On Fri, 2006-08-25 at 16:10 +0900, ara.t.howard / noaa.gov wrote:
> On Fri, 25 Aug 2006, Zed Shaw wrote:
> 
> > And where are you getting your information that free doesn't free
> > memory?  I'd like to read that since all my years of C coding says that
> > is dead wrong.  Care to tell me how malloc/free would report 80M with
> > Mutex but properly show the ram go down when there is no-Mutex?
> 
> a nice explanation:
> 
<snip>
> http://groups.google.com/group/comp.unix.programmer/browse_frm/thread/23e7be26dd21434a/2f84b3dc080c7519?lnk=gst&q=memory+not+really+freed&rnum=9#2f84b3dc080c7519
> 
> the paper referenced is also good.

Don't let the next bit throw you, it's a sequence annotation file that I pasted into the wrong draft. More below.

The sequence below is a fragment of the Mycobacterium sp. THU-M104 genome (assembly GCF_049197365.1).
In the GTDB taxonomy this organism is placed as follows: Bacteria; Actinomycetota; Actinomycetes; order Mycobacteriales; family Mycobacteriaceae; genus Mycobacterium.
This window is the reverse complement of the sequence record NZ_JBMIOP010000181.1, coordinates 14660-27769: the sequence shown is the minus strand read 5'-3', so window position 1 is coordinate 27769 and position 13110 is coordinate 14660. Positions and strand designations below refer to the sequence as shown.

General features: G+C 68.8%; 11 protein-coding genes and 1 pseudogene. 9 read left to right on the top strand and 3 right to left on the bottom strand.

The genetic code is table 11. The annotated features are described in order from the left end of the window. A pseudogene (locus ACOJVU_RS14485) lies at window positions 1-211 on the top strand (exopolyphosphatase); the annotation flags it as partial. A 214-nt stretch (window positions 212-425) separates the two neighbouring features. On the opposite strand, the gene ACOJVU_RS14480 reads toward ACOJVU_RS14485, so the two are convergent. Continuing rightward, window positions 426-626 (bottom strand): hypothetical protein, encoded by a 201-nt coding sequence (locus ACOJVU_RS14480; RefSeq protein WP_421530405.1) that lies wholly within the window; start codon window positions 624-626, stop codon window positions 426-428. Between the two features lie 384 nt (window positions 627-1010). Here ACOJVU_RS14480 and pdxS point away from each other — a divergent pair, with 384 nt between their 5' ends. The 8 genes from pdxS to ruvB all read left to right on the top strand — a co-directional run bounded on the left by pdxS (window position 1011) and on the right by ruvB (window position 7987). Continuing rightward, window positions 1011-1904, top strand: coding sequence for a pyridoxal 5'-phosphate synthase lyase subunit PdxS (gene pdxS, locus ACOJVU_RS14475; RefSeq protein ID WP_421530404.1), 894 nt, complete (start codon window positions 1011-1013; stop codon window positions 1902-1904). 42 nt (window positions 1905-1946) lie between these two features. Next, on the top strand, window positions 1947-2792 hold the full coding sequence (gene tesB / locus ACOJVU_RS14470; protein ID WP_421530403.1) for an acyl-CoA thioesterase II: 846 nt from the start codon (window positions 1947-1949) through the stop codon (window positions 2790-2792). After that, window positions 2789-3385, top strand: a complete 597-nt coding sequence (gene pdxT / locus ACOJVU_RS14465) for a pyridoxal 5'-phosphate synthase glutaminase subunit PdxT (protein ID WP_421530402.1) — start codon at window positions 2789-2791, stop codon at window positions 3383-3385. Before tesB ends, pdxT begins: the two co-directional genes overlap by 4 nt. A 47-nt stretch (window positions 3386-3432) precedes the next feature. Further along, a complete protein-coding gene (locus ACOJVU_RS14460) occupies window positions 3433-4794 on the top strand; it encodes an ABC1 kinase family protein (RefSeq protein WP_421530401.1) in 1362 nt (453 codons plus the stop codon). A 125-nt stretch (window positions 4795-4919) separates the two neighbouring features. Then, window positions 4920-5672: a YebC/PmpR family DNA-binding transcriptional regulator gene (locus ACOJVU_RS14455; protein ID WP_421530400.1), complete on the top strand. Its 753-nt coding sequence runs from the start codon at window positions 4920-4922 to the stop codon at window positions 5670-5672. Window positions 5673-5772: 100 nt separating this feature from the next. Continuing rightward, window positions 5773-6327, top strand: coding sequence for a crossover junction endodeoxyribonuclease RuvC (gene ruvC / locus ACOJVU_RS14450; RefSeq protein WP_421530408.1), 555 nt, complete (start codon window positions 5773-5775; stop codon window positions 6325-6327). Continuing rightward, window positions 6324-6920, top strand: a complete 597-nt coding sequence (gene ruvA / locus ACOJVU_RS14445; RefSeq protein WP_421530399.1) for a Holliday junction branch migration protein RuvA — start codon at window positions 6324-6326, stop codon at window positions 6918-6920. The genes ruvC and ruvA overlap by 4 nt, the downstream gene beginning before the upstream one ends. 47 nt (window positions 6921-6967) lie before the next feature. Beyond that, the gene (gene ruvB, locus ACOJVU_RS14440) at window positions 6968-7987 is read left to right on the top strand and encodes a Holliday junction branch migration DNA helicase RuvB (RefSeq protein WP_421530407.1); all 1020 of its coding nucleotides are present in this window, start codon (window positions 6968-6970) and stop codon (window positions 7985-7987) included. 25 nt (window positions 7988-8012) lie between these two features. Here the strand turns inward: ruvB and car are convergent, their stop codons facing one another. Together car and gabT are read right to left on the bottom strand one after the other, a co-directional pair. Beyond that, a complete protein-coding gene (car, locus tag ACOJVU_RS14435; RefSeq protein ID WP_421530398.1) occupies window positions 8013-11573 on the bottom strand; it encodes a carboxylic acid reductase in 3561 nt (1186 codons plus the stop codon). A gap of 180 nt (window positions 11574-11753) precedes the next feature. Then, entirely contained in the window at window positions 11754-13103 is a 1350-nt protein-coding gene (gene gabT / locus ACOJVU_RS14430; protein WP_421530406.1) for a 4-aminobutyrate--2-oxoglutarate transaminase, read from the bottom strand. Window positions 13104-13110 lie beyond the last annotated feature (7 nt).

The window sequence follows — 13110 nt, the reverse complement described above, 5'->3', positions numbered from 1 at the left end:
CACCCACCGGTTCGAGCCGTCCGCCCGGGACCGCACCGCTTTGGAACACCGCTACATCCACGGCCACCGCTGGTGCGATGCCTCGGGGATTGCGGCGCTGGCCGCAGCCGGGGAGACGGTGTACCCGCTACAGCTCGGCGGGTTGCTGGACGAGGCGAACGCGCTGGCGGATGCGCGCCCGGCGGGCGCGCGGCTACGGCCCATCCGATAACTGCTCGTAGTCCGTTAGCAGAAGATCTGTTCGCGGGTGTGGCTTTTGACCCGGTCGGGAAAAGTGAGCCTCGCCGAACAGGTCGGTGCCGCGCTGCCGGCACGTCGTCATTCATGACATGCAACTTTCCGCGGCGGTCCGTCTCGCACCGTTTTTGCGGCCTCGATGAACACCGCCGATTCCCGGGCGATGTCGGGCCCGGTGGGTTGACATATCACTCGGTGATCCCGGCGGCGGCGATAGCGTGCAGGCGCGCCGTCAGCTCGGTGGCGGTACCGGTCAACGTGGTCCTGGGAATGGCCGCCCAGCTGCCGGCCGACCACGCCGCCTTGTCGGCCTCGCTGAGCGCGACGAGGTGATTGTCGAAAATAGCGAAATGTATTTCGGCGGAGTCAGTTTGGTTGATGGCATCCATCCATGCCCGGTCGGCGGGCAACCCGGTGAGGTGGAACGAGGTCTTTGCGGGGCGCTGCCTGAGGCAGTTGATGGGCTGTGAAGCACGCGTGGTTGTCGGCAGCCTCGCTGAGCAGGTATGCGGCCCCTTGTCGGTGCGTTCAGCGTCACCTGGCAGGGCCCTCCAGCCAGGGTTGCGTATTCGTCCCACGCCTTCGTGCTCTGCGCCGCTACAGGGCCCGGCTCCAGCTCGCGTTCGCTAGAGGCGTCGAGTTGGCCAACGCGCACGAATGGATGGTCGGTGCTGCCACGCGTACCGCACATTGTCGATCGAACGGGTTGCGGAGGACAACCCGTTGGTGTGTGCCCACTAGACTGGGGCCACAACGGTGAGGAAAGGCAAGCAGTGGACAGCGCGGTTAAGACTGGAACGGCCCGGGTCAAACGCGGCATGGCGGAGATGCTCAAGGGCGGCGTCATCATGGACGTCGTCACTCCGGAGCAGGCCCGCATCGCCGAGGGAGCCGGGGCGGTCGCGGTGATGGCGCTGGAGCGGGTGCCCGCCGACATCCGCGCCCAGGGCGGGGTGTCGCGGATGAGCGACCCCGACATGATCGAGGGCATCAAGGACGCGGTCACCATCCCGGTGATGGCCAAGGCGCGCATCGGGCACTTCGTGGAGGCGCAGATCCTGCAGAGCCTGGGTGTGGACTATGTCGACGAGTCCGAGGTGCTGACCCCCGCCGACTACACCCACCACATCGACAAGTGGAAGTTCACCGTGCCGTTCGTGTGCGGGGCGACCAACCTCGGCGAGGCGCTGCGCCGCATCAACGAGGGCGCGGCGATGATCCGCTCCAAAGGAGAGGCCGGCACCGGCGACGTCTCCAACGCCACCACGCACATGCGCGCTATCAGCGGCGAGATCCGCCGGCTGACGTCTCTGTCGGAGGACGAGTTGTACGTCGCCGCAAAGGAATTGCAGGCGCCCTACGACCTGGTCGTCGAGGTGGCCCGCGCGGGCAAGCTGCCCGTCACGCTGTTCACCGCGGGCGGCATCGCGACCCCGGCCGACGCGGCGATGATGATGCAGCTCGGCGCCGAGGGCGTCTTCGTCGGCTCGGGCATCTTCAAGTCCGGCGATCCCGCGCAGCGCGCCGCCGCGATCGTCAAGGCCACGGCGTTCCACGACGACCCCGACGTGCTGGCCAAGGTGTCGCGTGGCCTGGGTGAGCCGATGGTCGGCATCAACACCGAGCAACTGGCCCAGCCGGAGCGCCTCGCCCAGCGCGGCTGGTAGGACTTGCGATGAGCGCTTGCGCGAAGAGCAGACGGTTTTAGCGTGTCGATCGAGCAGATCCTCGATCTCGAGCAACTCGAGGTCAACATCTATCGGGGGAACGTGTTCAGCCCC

> 
> ftp://ftp.cs.utexas.edu/pub/garbage/allocsrv.ps

So, a posting to a news group from some guy in 2001 (5 years old) and a
paper written in 1995 (11 years old) that has references to papers as
old as 1964, none of which say that measurements of RAM will behave as
I've demonstrated *today*.  Then more usenet postings (still no C code
that demonstrates this magic), and finally a recent article from
linuxjournal describing the Linux memory, but nothing that really says
memory will stay around at 80M levels even 20-30 seconds after all ram
has been supposedly freed.

Riiight.  Sounds like I'll just go back to my now working program with
it's fancy "Sync" instead of "Mutex" technology, since obviously there's
no memory leak (even though we consistently demonstrate this fixes it in
several situations).

http://pastie.caboo.se/10317

http://pastie.caboo.se/10194


-- 
Zed A. Shaw
http://www.zedshaw.com/
http://mongrel.rubyforge.org/
http://www.lingr.com/room/3yXhqKbfPy8 -- Come get help.